The Hannaford data breach was of course all over the news last week. It is reported that Hannaford’s internal practices were considered PCI compliant, yet they suffered a massive data breach. It begs the question whether PCI requirements were sufficient.
While many companies still lag behind in terms of achieving PCI compliance, quite a few organizations have gone above and beyond to protect their critical operations. I call those "next practice" adopters (as opposed to best practice). For instance, PCI requires that you scan your computing assets quarterly. Many of the next practice companies would scan their most critical assets weekly or even daily.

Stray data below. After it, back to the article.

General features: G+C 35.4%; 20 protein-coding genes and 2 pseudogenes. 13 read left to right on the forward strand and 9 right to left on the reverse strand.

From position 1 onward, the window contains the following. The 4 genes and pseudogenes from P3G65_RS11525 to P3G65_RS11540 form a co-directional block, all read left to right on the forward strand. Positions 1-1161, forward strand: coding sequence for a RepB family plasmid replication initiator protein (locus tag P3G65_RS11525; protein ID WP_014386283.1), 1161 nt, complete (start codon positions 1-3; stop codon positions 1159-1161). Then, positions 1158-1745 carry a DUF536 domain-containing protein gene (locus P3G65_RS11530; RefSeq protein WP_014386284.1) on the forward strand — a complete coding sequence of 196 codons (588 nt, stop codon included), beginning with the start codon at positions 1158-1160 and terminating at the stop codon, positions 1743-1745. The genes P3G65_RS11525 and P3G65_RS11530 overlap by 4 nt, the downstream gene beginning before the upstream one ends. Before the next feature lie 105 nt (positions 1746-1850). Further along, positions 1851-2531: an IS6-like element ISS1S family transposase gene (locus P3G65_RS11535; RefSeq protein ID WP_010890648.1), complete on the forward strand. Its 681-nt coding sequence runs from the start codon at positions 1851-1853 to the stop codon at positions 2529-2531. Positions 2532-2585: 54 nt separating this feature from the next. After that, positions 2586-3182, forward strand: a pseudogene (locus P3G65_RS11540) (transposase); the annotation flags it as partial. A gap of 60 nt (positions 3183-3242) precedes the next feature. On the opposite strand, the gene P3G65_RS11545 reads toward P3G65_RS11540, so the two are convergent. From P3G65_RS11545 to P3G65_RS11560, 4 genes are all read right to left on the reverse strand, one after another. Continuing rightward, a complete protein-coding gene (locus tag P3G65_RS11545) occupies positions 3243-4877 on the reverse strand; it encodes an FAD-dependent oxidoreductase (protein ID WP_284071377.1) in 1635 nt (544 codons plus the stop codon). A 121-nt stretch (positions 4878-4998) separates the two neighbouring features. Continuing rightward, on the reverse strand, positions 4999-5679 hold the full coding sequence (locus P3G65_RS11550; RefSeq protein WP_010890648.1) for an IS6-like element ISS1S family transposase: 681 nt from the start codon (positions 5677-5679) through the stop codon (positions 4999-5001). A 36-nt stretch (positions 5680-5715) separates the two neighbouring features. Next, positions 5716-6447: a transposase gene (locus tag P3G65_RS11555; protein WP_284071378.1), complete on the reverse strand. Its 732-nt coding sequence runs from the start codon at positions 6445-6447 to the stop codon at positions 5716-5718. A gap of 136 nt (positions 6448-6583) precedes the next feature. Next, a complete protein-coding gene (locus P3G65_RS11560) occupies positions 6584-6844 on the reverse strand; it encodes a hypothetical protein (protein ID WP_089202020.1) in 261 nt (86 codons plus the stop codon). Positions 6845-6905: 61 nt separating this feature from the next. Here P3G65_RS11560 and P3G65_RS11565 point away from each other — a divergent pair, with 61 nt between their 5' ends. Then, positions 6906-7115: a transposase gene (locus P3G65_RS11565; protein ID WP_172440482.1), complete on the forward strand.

So, what should you consider as your critical assets. Here is a list to get you started:
– Web applications (those that handle online transactions)
– Web servers (those that interface with external Web users)
– Database servers
– Application servers that serve up your core applications
– Firewall (between DMZ and the Internet)
– VPN servers
Your list may defer, depending on your business operations. For instance, some businesses operate SCADA system, and that would be their critical asset. But the above list is a good place to start thinking about your critical network assets and how you should management vulnerabilities both at the network layer and in the applications.
For more information, see the Forrester report: "Operationalizing Application Vulnerability Management".